The Lost World

Overview

This adventure virtually butchers its source, Sir Arthur Conan Doyle's classic novel. But with stop-motion photography and special effects that were incredibly innovative in 1924 and 1925, who cared? These effects were the whole film, and Wallace Beery's inspired performance was a bonus. The tale opens on reporter Edward Malone (Lloyd Hughes), who wants to marry Gladys Hungerford (Alma Bennett). Gladys, however, only wants to marry a man of great deeds. So Malone, having asked his editor for an adventuresome ...
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Overview

This adventure virtually butchers its source, Sir Arthur Conan Doyle's classic novel. But with stop-motion photography and special effects that were incredibly innovative in 1924 and 1925, who cared? These effects were the whole film, and Wallace Beery's inspired performance was a bonus. The tale opens on reporter Edward Malone (Lloyd Hughes), who wants to marry Gladys Hungerford (Alma Bennett). Gladys, however, only wants to marry a man of great deeds. So Malone, having asked his editor for an adventuresome assignment, is given the task of interviewing Professor Challenger (Beery), who is planning an expedition to a "lost world." Malone accompanies Challenger and his men to South America where, on a great plateau, they find a prehistoric world occupied by dinosaurs and ape-like men. They barely escape with their lives, but they manage to bring a brontosaurus back to London. The beast breaks out and terrorizes the city before crashing through the London bridge and swimming out toward the ocean to freedom. In the midst of all this, Malone has fallen in love with Paula White, the daughter of an explorer (Bessie Love). Since Gladys, it turns out, has married a clerk, Malone is able to wed his new sweetheart.
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Special Features

[None specified]
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Editorial Reviews

All Movie Guide - Hans J. Wollstein
Reportedly seven years in the making, this silent adventure based on Sir Arthur Conan Doyle's classic 1912 novel was a watershed mark in special effects filmmaking. Willis H. O'Brien's stop-motion work, which would reach near-perfection in King Kong (1933), was much admired in its day and although primitive by modern standards remains visually engaging. So does Wallace Beery, complete with a theatrical beard, as Professor Challenger, whose theory of prehistoric dinosaurs surviving on a secluded plateau in the Amazonian jungle has made him the target of ridicule. Intrepid reporter Ed Malone (Lloyd Hughes) offers the professor a chance to redeem himself, and with Big Game hunter Sir John Roxton (Lewis Stone) and pretty Paula White (Bessie Love) in tow, they are off on a perilous expedition to South America. Paula, who is returning to the jungle in search of her missing scientist father, falls in love with the handsome reporter, much to the chagrin of Sir John. This triangle drama continues up the perilous climb to the plateau where Professor Challenger's theories are terrifyingly substantiated by all kinds of prehistoric fauna. Soon, a flesh-eating Tyranosaurus is attacking a family of more benign Triceratopses right in front of the astounded humans, who also have to contend with an erupting volcano, the dried-up bones of Paula's poor father, and the bizarre spectacle of stunt-man Bull Montana in a gorilla suit. But with the able assistance of a lovesick pet monkey, the expedition not only makes it safely down from the plateau but returns to England complete with a captured brontosaurus. Unfortunately, the beast is soon loose on Piccadilly Circus (where a theater marquee is advertising The Sea Hawk, 1924, also produced by First National), on Tower Bridge, and in sundry other picturesque London locations before apparently drowning in the River Thames. Originally released in 10 reels, The Lost World was cut to the bone in 1930 and it is this 62 minute version that exists today, beautifully restored by the George Eastman House. Missing, however, are subplots involving Alma Bennett as Lloyd Hughes' demanding London fiancé, Virginia Brown Faire as a Brazilian half-caste tempting Lewis Stone and a rendezvous with a tribe of cannibals. Left intact, however, are a few uncomfortable sequences with comic actor Jules Cowles appearing in blackface as Stone's pidgin-accented servant. Willis H. O'Brien's monsters may not frighten contemporary kids, with today's high special effects standards, but they certainly hold up well in comparison to some of the tacky creatures let lose in the 1950s and early 1960s.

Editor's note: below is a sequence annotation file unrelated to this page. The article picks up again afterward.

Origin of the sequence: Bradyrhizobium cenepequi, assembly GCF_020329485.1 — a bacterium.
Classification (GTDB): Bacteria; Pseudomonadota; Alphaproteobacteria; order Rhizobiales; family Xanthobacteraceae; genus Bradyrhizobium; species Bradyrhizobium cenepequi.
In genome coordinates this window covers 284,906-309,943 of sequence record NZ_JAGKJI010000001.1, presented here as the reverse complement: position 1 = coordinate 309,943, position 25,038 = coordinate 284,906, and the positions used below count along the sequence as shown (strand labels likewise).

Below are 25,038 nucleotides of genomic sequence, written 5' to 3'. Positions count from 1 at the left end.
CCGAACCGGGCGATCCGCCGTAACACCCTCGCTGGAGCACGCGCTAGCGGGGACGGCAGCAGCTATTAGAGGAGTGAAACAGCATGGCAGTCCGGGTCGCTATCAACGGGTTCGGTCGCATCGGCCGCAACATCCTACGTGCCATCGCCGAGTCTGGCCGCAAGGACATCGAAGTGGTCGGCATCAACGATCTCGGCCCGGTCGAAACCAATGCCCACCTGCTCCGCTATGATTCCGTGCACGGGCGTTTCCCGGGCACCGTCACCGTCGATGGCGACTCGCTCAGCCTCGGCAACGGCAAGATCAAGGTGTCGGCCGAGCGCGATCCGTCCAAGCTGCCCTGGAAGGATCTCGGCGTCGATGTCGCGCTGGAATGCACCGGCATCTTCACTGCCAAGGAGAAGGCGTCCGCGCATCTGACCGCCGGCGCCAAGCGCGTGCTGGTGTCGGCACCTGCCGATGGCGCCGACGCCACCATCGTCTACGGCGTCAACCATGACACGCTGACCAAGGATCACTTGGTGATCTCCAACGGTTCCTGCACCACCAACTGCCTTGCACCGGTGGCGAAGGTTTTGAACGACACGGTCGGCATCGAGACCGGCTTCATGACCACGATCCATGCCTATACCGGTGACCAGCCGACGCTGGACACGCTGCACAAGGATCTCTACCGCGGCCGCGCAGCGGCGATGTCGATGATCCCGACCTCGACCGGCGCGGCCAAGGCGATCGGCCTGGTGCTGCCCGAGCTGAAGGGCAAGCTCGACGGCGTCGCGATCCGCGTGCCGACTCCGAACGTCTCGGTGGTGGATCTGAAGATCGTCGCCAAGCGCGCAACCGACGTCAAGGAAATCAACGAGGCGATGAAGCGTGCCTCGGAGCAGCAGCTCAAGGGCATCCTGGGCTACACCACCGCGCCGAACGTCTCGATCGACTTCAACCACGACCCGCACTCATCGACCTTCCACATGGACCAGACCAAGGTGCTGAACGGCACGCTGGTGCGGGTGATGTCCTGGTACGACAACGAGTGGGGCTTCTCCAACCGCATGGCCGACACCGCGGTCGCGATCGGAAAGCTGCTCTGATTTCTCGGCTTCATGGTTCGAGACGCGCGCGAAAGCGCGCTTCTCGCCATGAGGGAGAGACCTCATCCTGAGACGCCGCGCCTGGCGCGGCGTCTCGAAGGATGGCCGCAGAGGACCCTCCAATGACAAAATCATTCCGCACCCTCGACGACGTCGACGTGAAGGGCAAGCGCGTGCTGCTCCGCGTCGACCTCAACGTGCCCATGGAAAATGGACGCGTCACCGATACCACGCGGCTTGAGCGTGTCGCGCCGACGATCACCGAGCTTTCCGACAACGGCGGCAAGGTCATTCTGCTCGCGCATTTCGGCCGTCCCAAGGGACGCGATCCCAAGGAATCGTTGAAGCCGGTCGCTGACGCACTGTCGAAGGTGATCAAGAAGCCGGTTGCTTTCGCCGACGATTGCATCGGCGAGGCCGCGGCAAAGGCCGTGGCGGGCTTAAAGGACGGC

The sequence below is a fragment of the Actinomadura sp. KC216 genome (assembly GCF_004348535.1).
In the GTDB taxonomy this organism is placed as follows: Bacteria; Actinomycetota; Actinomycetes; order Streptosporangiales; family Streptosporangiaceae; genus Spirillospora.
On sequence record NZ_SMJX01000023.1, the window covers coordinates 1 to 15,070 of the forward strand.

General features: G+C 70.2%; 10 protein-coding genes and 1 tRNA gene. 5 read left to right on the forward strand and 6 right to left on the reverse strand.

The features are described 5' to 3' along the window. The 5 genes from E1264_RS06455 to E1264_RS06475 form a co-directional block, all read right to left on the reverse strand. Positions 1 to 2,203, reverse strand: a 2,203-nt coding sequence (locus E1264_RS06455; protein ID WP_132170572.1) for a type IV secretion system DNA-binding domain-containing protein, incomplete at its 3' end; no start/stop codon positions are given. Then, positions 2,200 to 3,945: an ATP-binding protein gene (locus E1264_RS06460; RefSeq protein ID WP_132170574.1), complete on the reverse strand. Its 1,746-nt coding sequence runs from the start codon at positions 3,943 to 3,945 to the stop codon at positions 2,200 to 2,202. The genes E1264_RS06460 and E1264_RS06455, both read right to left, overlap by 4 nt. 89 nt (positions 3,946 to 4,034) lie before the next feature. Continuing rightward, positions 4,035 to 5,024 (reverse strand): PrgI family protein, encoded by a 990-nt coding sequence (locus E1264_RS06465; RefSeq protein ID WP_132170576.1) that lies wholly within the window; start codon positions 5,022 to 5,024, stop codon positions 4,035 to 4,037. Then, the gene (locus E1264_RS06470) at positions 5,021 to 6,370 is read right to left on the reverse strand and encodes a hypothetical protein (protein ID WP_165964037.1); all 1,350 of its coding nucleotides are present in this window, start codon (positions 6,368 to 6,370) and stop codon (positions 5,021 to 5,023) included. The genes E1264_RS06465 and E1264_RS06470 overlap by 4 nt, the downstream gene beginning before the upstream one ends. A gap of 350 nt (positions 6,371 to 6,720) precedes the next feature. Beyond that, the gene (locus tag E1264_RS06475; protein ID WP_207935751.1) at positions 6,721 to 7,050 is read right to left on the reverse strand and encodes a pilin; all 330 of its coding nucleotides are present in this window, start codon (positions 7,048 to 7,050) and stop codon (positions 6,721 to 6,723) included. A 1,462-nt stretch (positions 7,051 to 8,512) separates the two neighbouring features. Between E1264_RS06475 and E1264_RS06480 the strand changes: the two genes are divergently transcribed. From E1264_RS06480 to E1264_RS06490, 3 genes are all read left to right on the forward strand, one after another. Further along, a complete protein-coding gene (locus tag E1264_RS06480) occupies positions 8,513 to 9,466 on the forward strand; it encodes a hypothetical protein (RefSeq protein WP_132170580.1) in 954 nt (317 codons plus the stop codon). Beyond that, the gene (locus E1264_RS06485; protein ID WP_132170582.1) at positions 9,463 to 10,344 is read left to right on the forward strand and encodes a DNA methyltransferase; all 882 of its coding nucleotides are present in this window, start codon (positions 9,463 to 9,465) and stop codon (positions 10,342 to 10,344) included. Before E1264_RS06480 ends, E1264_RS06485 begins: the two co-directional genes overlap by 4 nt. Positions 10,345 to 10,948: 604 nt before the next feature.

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Product Details

  • Release Date: 10/22/2002
  • UPC: 089218406491
  • Original Release: 1925
  • Rating:

  • Source: Alpha Video
  • Presentation: Black & White
  • Time: 1:03:00
  • Format: DVD
  • Sales rank: 16,926

Cast & Crew

Performance Credits
Bessie Love Paula White
Lloyd Hughes Edward J Malone
Wallace Beery Prof. Challenger
Arthur Hoyt Prof. Summerlee
Margaret McWade Mrs. Challenger
Frank Finch Smiles Austin, Challenger's Butler
Jules Cowles Zambo
Bull Montana Ape Man
George Bunny Colin McArdle
Alma Bennett Gladys Hungeford
Virginia Brown Faire Marquette
Lewis Stone Sir John Roxton
Charles Wellesley Maj. Hibbard
Technical Credits
William Dowling Director
Harry Hoyt Director
Arthur Edeson Cinematographer
Marion Fairfax Screenwriter
Carl Laemmle Sr. Producer
George McGuire Editor
Milton Menasco Set Decoration/Design
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Scene Index

Side #1 --
1. Play [10:23]
2. Chapter 1 [15:58]
3. Chapter 2 [12:56]
4. Chapter 3 [12:35]
5. Chapter 4 [15:56]
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Menu

Side #1 --
   Play
   Index
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